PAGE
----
“The Things Your Eyes Have Seen” is a collection of short stories that is a must read. Author Lisa Michele Smith has a pure sense of story telling with an Urban influenced flair that is addicting and entertaining.
Synopsis: The short story collection The Things Your Eyes Have Seen is not about women finding salvation or asking for redemption. These women accept and in some cases embrace their inadequacies; and find strength within to love and to let go, to speak and demand they be heard. In the story The Reunion, a married woman ends a twenty-year relationship with her suddenly-widowed lover. In the three-story Mary Magdalene series, a terminally-ill woman travels to the south to seek answers from her estranged grandmother on her true identity. An insignificant article of clothing reinforces a woman's pride in serving her country in The Brown Coat. These stories speak to all women as they try to find love, self-respect and fulfillment in a world that grows more complicated and demanding. It is not always easy to find the straight path, and few may never find it.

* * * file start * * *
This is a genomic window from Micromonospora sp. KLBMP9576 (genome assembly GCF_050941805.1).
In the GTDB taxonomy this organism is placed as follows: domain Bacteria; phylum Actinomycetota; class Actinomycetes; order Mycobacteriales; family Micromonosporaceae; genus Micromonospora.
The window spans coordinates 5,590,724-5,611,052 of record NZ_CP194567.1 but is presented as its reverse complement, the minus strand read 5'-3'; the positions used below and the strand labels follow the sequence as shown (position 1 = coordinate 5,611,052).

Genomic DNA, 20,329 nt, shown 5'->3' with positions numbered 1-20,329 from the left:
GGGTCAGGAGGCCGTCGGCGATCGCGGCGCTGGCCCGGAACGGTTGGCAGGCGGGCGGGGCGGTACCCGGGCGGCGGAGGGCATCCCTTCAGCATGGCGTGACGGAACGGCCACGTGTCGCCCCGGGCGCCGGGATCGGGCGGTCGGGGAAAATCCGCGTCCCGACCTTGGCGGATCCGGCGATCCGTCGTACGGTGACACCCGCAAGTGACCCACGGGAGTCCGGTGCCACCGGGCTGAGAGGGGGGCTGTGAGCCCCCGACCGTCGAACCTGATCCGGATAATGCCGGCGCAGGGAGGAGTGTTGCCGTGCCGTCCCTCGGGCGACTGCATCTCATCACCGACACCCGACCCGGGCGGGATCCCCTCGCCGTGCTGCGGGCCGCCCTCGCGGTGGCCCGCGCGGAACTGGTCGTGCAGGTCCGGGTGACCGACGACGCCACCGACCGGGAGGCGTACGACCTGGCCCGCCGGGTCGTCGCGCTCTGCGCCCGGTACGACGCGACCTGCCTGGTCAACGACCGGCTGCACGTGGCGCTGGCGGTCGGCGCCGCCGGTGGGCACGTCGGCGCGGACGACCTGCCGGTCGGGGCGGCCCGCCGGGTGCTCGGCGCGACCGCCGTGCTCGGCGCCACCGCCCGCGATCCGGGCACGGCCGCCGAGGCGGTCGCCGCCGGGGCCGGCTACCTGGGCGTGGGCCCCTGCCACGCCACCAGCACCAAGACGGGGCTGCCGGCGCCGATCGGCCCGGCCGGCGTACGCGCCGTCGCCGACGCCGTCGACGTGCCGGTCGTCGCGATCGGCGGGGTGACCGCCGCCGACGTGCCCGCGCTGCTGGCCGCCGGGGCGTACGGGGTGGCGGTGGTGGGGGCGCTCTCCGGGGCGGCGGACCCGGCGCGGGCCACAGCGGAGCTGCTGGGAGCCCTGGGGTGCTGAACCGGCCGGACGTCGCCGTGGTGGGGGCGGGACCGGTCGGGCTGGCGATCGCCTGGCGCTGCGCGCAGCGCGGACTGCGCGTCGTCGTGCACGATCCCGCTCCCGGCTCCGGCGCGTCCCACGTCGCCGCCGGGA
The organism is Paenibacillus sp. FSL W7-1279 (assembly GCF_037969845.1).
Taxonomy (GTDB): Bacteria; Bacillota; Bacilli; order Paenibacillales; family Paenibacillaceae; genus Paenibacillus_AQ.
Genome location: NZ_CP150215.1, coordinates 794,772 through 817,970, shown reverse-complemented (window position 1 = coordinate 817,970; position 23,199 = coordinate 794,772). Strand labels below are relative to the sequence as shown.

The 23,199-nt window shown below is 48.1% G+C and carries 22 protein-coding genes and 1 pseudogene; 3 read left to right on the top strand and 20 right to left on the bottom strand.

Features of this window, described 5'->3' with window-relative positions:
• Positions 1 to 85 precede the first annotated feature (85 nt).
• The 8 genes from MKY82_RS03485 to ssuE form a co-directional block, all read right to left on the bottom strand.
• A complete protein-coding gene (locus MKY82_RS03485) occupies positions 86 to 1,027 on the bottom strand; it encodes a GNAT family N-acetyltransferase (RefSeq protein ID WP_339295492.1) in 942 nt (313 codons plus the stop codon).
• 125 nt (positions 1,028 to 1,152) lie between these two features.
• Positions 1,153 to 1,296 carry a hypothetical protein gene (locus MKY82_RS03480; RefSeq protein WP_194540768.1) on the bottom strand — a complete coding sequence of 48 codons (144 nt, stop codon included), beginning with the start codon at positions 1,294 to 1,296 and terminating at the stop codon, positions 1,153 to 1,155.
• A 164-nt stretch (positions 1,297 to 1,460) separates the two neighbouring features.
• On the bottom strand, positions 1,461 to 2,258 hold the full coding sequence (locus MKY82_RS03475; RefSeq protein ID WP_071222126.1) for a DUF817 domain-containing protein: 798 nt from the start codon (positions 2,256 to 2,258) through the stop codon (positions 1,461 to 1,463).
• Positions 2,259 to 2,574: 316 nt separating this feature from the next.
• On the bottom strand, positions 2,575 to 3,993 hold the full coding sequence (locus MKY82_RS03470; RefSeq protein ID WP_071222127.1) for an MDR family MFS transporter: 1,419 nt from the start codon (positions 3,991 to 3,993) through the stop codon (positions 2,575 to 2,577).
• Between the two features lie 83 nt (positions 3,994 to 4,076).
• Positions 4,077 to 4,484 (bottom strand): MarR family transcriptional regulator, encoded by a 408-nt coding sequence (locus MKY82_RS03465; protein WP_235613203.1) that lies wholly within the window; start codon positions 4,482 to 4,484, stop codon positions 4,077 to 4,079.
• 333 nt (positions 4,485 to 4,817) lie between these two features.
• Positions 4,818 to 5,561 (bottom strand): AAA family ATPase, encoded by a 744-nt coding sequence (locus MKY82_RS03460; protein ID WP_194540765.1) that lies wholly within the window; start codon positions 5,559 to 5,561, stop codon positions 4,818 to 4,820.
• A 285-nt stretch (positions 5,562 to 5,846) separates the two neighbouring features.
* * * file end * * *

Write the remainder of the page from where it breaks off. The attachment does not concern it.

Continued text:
SayWhatNews had the pleasure of speaking with Lisa about her life’s journey as an aspiring author who self published her own work:
SayWhatNews: Good morning Lisa. Thanks for taking the time and speaking with SayWhatNews. First tell us who is Lisa Michele Smith?
Lisa: Thank you for finding me interesting! Who is Lisa? Well, Lisa is a person who is extremely fluid and ever-changing. I think at my core I’m a protective mother, a driven artist, and a person who is flawed but is under no illusion I will achieve perfection by the time my life ends. I’m still learning about this thing called life. My curiosity to discover the new is what keeps me ever-changing. However, I will admit that bad memories hold me back at times, but my persistence keeps me pushing forward.
SayWhatNews: You are a self-published author, why did you have such an extreme interest in writing/journalism from child-hood to college and college to the navy?